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“For over a thousand years, noh theater has been consistently expressing a prayer for peace,” said Manjiro Tatsumi, a Hosho School shite-kata (lead actor) and a designated Important Intangible Cultural Property, at the explanatory session of the 18th Tokyo Dai Takigi Noh (Noh by Firelight).

The event was held at the Citizen’s Plaza located in front of the Tokyo Metropolitan Government Building on the evening of Oct. 16. Started in 1998 by the International Foundation for Arts and Culture, it has served as a rare opportunity for people to enjoy the art performed by noh professionals free of charge. Except for 2011, the year of the Great East Japan Earthquake, and between 2015 and 2017 while the Tokyo Metropolitan Government Building underwent repairs, the event had been held every year until 2018. This is the first time the performance has been held since the COVID-19 pandemic.

Haruhisa Handa performs at the 18th Tokyo Dai Takigi Noh (Noh by Firelight) in September 2018. He could not perform at this year’s event due to an injury. | TTJ TACHIBANA PUBLISHING
Haruhisa Handa performs at the 18th Tokyo Dai Takigi Noh (Noh by Firelight) in September 2018. He could not perform at this year’s event due to an injury. | TTJ TACHIBANA PUBLISHING

IFAC aims to promote arts, culture and education through supporting and funding various projects internationally. It was founded by Haruhisa Handa, also known as Toshu Fukami, who is a philanthropist, business leader, calligrapher, painter and operatic baritone, as well as a noh actor of the Hosho School and member of the Nohgaku Performers’ Association. He studied noh at Doshisha University’s Hosho Noh Society under the tutelage of Nihei Kashiwabara and Takashi Tatsumi. He was supposed to perform the leading role of “Sagi” (“The Heron”), one of the three performances at this year’s event, but the program was replaced by a different piece because of his recent knee injury.

Despite the change in the program, the audience of about 2,800 enjoyed the event and gave generous applause to all the performers at the end of each performance. The livestream of the event had 16,157 views on YouTube.

Prior to the programs, Tatsumi told the audience how to best enjoy noh and what each performance was about. “Noh is the aesthetics of subtraction,” he said, meaning that the simplicity in noh’s sets and props as well as noh actors’ movements and dialogues is a result of pursuing minimalistic beauty. “The audience is expected to add their own imagination to what they see on the stage,” he said, emphasizing that it is the power of the audience that makes a small and empty stage of noh an infinite space.

Tatsumi’s explanation about the programs helped the audience understand the stories even though noh actors speak in ancient Japanese. On a stage illuminated by torches, the musicians and jiutai (chorus) sat down quietly, and a high shriek from a bamboo flute marked the beginning of the story.

The first performance was “Kasuga Ryujin” (“The Kasuga Dragon God”), a story about a monk who plans to travel abroad and the dragon god who tries to stop him. Myoe Shonin, a monk, who decided to travel to sacred Buddhist sites in China and India, appears on the stage. He has come to visit Kasuga Shrine in Nara to announce his plan. But an old Shinto priest, portrayed by Tatsumi, tries to convince him to continue his Buddhist practice in Japan. Tatsumi had explained prior to the performance that traveling abroad meant risking one’s own life because about one-third of vessels sank during voyages in the Kamakura Period (1185 to 1333), when the story is set. The monk agrees and gives up his trip and the delighted old priest promises to show him the life story of Buddha and disappears. Then, the dragon god, also performed by Tatsumi, appears and presents Buddha’s life story before the eyes of the monk and vanishes into a pond.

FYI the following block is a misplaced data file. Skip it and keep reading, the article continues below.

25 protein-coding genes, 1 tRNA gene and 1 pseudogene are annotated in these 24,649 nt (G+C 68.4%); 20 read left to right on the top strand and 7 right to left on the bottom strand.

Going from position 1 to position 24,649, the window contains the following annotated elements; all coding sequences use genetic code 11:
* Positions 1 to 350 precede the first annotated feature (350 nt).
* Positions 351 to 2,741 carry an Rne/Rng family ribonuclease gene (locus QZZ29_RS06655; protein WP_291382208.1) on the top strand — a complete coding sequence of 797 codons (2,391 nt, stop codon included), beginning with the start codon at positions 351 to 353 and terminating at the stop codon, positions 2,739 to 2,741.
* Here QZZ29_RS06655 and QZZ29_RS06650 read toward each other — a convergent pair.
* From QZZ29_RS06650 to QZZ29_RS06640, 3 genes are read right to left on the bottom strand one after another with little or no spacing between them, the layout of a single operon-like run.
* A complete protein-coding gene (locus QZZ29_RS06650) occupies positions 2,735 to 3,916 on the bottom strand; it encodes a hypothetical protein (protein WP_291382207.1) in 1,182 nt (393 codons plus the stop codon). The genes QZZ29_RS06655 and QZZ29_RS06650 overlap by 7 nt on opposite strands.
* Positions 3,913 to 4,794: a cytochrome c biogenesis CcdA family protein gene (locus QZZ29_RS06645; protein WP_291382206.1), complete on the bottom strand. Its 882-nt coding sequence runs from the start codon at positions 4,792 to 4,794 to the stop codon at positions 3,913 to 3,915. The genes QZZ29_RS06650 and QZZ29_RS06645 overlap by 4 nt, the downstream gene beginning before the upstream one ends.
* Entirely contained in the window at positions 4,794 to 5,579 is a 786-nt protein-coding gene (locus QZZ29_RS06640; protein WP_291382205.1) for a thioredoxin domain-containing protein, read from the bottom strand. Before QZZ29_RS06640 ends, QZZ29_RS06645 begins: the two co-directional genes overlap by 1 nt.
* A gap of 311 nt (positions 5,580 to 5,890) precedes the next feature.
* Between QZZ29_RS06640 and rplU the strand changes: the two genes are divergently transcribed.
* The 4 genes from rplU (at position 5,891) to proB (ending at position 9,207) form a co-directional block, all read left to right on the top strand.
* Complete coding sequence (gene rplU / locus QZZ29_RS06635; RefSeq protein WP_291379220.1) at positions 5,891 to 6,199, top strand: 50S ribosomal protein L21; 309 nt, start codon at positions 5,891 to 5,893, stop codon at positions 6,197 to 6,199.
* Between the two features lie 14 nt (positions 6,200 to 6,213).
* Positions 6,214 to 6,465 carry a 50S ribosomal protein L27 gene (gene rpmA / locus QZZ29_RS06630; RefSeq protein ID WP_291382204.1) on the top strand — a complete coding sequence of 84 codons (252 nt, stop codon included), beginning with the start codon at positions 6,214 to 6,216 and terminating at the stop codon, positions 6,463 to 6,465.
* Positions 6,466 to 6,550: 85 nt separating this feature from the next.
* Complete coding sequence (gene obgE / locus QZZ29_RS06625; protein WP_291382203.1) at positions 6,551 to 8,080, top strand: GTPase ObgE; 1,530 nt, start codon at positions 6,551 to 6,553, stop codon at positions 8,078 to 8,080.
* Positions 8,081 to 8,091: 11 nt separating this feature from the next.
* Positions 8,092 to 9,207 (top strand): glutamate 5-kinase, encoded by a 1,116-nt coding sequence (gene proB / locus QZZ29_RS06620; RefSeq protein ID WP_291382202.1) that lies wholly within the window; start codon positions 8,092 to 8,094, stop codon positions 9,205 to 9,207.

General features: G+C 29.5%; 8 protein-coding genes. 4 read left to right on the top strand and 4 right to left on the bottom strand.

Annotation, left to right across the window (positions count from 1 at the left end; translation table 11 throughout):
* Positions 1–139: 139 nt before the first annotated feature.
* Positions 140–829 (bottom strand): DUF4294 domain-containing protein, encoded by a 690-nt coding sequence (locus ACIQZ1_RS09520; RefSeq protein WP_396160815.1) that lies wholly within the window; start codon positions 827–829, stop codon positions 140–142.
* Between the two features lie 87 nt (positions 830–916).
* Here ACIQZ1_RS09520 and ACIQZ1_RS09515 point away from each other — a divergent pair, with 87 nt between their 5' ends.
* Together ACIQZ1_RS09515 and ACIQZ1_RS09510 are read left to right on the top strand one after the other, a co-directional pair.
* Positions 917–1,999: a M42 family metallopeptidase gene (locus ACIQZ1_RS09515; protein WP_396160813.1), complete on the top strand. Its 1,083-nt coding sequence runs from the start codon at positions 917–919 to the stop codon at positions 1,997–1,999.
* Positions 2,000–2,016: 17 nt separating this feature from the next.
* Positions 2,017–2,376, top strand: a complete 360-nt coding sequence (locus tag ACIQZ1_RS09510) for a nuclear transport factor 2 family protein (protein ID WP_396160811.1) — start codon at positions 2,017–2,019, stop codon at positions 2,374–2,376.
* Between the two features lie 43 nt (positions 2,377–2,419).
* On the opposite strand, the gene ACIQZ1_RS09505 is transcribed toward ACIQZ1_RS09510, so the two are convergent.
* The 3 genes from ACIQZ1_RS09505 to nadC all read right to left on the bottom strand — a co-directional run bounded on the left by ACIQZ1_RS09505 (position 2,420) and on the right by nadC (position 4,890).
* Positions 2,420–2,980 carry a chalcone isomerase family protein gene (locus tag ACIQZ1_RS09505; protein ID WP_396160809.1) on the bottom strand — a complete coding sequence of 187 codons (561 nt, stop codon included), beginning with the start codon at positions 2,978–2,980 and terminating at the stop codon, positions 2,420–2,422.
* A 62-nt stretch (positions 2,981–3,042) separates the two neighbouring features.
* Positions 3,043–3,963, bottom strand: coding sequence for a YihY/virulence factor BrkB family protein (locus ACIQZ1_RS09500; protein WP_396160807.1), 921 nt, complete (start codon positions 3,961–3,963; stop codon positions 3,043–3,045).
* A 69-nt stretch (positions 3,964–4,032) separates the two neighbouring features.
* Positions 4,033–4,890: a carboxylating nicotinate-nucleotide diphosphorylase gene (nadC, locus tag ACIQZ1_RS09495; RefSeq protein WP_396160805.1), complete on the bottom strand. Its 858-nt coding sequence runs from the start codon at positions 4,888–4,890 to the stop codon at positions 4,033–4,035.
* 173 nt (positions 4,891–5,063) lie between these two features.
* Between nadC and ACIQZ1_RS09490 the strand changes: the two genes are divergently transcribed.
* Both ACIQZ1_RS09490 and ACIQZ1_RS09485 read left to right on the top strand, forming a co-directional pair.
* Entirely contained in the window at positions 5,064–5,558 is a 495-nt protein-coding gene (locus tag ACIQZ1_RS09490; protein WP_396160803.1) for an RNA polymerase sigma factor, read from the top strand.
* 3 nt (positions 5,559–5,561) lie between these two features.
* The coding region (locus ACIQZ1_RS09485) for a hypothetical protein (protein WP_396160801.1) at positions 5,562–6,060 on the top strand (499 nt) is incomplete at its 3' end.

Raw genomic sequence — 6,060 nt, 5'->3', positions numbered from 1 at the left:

The second part of the program was “Shibiri” (“The Inherited Cramp”), a traditional kyogen piece. Just as Tatsumi explained that kyogen is a form of traditional comic theater that often depicts funny and somehow lovable adults, the characters in this short comedy were both witty. The master of a house orders Taro Kaja, performed by Noritoshi Yamamoto, a kyogen-kata (lead comic actor) of the Okura School and a designated Important Intangible Cultural Property, to run an errand to prepare for a sudden visitor. But Kaja refuses to go, saying that he is suffering an attack of his chronic paralysis. The master says: “What a pity. My uncle has invited us to dinner, but you won’t be able to make it.” Kaja replies that he will try to talk sense into his paralysis. The comical dialogue and movements drew laughter from the audience.

Takao Yamauchi plays Yamanokami during "Yoro ‘Shugen.’ " | TTJ TACHIBANA PUBLISHING
Takao Yamauchi plays Yamanokami during “Yoro ‘Shugen.’ ” | TTJ TACHIBANA PUBLISHING

The third performance was “Yoro ‘Shugen’” (“Yoro ‘Celebration’”), a noh play about a waterfall in Gifu Prefecture that is said to have medicinal water. An imperial messenger sets out on a search for the waterfall and runs into two men who know where it is. They take him to the waterfall and the mountain god, performed by Takao Yamauchi, a noh actor who made his stage debut at the age of 7, appears. The event ended with the mountain god’s graceful dance of a prayer for longevity and peace.

The event was supported by the Tokyo Metropolitan Government and the Cultural Affairs Agency.